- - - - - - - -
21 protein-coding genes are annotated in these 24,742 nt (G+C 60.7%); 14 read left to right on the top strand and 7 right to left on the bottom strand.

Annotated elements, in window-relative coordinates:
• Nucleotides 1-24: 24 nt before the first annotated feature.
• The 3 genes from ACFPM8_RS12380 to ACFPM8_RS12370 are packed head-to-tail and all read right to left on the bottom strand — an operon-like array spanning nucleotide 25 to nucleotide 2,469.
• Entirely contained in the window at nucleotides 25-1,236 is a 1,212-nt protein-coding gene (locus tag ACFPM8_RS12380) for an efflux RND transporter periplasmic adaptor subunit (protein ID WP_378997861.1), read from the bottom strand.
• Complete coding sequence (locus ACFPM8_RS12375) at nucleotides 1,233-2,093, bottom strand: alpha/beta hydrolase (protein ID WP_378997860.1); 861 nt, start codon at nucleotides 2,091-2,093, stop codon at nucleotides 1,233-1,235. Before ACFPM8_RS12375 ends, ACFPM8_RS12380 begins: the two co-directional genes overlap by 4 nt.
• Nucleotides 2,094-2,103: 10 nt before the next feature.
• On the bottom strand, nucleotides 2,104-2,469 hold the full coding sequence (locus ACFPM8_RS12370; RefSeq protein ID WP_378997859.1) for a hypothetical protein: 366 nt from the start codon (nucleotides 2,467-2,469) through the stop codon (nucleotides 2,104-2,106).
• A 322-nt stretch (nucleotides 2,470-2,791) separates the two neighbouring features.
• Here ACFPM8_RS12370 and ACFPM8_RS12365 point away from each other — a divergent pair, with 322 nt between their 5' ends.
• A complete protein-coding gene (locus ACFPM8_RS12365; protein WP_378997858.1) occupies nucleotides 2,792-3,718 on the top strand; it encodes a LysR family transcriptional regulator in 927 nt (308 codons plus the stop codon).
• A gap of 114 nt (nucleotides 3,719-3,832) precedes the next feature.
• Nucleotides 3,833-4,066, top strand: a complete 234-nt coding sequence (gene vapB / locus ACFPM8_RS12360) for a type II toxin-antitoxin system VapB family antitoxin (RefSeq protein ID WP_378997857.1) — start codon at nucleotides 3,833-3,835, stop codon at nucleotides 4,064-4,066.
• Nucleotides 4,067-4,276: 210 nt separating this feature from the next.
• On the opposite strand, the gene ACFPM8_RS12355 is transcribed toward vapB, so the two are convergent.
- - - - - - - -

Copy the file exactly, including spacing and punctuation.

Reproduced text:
21 protein-coding genes are annotated in these 24,742 nt (G+C 60.7%); 14 read left to right on the top strand and 7 right to left on the bottom strand.

Annotated elements, in window-relative coordinates:
• Nucleotides 1-24: 24 nt before the first annotated feature.
• The 3 genes from ACFPM8_RS12380 to ACFPM8_RS12370 are packed head-to-tail and all read right to left on the bottom strand — an operon-like array spanning nucleotide 25 to nucleotide 2,469.
• Entirely contained in the window at nucleotides 25-1,236 is a 1,212-nt protein-coding gene (locus tag ACFPM8_RS12380) for an efflux RND transporter periplasmic adaptor subunit (protein ID WP_378997861.1), read from the bottom strand.
• Complete coding sequence (locus ACFPM8_RS12375) at nucleotides 1,233-2,093, bottom strand: alpha/beta hydrolase (protein ID WP_378997860.1); 861 nt, start codon at nucleotides 2,091-2,093, stop codon at nucleotides 1,233-1,235. Before ACFPM8_RS12375 ends, ACFPM8_RS12380 begins: the two co-directional genes overlap by 4 nt.
• Nucleotides 2,094-2,103: 10 nt before the next feature.
• On the bottom strand, nucleotides 2,104-2,469 hold the full coding sequence (locus ACFPM8_RS12370; RefSeq protein ID WP_378997859.1) for a hypothetical protein: 366 nt from the start codon (nucleotides 2,467-2,469) through the stop codon (nucleotides 2,104-2,106).
• A 322-nt stretch (nucleotides 2,470-2,791) separates the two neighbouring features.
• Here ACFPM8_RS12370 and ACFPM8_RS12365 point away from each other — a divergent pair, with 322 nt between their 5' ends.
• A complete protein-coding gene (locus ACFPM8_RS12365; protein WP_378997858.1) occupies nucleotides 2,792-3,718 on the top strand; it encodes a LysR family transcriptional regulator in 927 nt (308 codons plus the stop codon).
• A gap of 114 nt (nucleotides 3,719-3,832) precedes the next feature.
• Nucleotides 3,833-4,066, top strand: a complete 234-nt coding sequence (gene vapB / locus ACFPM8_RS12360) for a type II toxin-antitoxin system VapB family antitoxin (RefSeq protein ID WP_378997857.1) — start codon at nucleotides 3,833-3,835, stop codon at nucleotides 4,064-4,066.
• Nucleotides 4,067-4,276: 210 nt separating this feature from the next.
• On the opposite strand, the gene ACFPM8_RS12355 is transcribed toward vapB, so the two are convergent.